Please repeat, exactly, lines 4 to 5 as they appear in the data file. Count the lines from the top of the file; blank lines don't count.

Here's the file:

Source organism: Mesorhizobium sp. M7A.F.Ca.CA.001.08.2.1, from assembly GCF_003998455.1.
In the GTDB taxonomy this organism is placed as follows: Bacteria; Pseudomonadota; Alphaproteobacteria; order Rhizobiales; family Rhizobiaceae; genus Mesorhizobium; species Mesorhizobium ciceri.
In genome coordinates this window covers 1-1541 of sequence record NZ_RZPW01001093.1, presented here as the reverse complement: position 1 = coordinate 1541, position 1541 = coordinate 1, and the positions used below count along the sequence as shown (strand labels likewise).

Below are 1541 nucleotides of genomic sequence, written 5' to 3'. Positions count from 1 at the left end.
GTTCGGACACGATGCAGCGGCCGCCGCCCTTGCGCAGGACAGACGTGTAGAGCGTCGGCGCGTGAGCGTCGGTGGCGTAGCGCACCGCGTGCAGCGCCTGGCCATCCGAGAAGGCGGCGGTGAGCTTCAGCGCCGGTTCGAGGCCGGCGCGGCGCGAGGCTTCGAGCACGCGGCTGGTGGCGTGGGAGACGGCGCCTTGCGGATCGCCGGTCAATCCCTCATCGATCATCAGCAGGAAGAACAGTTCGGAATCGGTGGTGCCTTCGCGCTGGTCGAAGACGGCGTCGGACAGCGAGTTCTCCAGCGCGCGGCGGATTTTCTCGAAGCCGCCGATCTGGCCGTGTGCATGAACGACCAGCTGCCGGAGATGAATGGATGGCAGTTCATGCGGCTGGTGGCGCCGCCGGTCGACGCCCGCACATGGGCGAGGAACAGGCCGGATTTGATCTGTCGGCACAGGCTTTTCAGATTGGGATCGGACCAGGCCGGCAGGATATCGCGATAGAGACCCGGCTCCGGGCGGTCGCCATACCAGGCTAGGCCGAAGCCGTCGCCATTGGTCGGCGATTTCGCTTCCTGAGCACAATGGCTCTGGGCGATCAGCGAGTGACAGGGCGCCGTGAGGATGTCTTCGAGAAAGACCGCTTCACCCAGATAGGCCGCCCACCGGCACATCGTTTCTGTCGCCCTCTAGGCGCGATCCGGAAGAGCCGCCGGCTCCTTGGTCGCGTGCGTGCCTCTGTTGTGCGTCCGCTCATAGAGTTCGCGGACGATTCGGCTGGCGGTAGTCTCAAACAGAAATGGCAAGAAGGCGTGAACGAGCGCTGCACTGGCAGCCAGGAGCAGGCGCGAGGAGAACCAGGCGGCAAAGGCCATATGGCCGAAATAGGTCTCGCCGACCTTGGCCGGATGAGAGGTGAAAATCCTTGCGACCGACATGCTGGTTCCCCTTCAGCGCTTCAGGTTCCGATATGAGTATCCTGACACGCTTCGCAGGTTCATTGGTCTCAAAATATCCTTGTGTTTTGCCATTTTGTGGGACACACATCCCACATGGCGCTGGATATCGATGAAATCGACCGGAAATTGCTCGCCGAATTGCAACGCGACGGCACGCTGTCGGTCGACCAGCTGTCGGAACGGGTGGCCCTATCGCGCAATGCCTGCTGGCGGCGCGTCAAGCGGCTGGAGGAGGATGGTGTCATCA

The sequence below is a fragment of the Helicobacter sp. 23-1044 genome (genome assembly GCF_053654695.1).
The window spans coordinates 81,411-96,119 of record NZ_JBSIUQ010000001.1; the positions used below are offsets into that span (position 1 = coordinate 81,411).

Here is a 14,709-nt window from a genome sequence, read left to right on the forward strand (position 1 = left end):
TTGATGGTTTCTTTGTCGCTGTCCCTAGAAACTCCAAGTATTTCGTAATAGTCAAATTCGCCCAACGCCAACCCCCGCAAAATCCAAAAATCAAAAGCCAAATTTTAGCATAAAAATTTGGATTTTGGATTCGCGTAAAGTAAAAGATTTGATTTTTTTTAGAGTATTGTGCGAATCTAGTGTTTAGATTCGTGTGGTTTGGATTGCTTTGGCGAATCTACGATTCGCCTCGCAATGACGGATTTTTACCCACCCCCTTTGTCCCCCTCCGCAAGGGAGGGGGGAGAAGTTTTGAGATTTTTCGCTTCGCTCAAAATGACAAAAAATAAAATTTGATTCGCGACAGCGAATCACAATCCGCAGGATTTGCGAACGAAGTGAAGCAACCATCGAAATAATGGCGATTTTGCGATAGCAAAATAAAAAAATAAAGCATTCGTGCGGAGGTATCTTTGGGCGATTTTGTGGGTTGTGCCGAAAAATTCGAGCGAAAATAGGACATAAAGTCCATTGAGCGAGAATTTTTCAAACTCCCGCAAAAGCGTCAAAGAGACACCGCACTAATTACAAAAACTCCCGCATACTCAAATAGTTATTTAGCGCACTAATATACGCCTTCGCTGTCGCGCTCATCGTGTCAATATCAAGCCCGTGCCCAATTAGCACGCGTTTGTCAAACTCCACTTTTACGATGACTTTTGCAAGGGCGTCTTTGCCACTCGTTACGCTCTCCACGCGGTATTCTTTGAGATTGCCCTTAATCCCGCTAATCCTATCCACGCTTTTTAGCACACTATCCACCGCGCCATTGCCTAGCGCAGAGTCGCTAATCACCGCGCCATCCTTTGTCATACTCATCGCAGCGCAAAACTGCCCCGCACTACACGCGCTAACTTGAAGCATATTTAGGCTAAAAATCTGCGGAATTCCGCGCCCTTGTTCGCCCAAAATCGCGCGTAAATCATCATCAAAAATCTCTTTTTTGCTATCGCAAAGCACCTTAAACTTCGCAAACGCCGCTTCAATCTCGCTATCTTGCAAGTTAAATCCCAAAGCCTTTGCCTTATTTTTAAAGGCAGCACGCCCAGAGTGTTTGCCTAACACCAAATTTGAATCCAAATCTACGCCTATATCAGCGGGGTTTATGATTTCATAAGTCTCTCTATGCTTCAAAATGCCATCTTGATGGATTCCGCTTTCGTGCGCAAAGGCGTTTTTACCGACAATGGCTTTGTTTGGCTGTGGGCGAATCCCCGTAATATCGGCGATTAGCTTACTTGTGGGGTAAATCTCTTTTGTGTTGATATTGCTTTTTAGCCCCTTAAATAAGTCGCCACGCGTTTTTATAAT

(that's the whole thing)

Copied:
Below are 1541 nucleotides of genomic sequence, written 5' to 3'. Positions count from 1 at the left end.
GTTCGGACACGATGCAGCGGCCGCCGCCCTTGCGCAGGACAGACGTGTAGAGCGTCGGCGCGTGAGCGTCGGTGGCGTAGCGCACCGCGTGCAGCGCCTGGCCATCCGAGAAGGCGGCGGTGAGCTTCAGCGCCGGTTCGAGGCCGGCGCGGCGCGAGGCTTCGAGCACGCGGCTGGTGGCGTGGGAGACGGCGCCTTGCGGATCGCCGGTCAATCCCTCATCGATCATCAGCAGGAAGAACAGTTCGGAATCGGTGGTGCCTTCGCGCTGGTCGAAGACGGCGTCGGACAGCGAGTTCTCCAGCGCGCGGCGGATTTTCTCGAAGCCGCCGATCTGGCCGTGTGCATGAACGACCAGCTGCCGGAGATGAATGGATGGCAGTTCATGCGGCTGGTGGCGCCGCCGGTCGACGCCCGCACATGGGCGAGGAACAGGCCGGATTTGATCTGTCGGCACAGGCTTTTCAGATTGGGATCGGACCAGGCCGGCAGGATATCGCGATAGAGACCCGGCTCCGGGCGGTCGCCATACCAGGCTAGGCCGAAGCCGTCGCCATTGGTCGGCGATTTCGCTTCCTGAGCACAATGGCTCTGGGCGATCAGCGAGTGACAGGGCGCCGTGAGGATGTCTTCGAGAAAGACCGCTTCACCCAGATAGGCCGCCCACCGGCACATCGTTTCTGTCGCCCTCTAGGCGCGATCCGGAAGAGCCGCCGGCTCCTTGGTCGCGTGCGTGCCTCTGTTGTGCGTCCGCTCATAGAGTTCGCGGACGATTCGGCTGGCGGTAGTCTCAAACAGAAATGGCAAGAAGGCGTGAACGAGCGCTGCACTGGCAGCCAGGAGCAGGCGCGAGGAGAACCAGGCGGCAAAGGCCATATGGCCGAAATAGGTCTCGCCGACCTTGGCCGGATGAGAGGTGAAAATCCTTGCGACCGACATGCTGGTTCCCCTTCAGCGCTTCAGGTTCCGATATGAGTATCCTGACACGCTTCGCAGGTTCATTGGTCTCAAAATATCCTTGTGTTTTGCCATTTTGTGGGACACACATCCCACATGGCGCTGGATATCGATGAAATCGACCGGAAATTGCTCGCCGAATTGCAACGCGACGGCACGCTGTCGGTCGACCAGCTGTCGGAACGGGTGGCCCTATCGCGCAATGCCTGCTGGCGGCGCGTCAAGCGGCTGGAGGAGGATGGTGTCATCA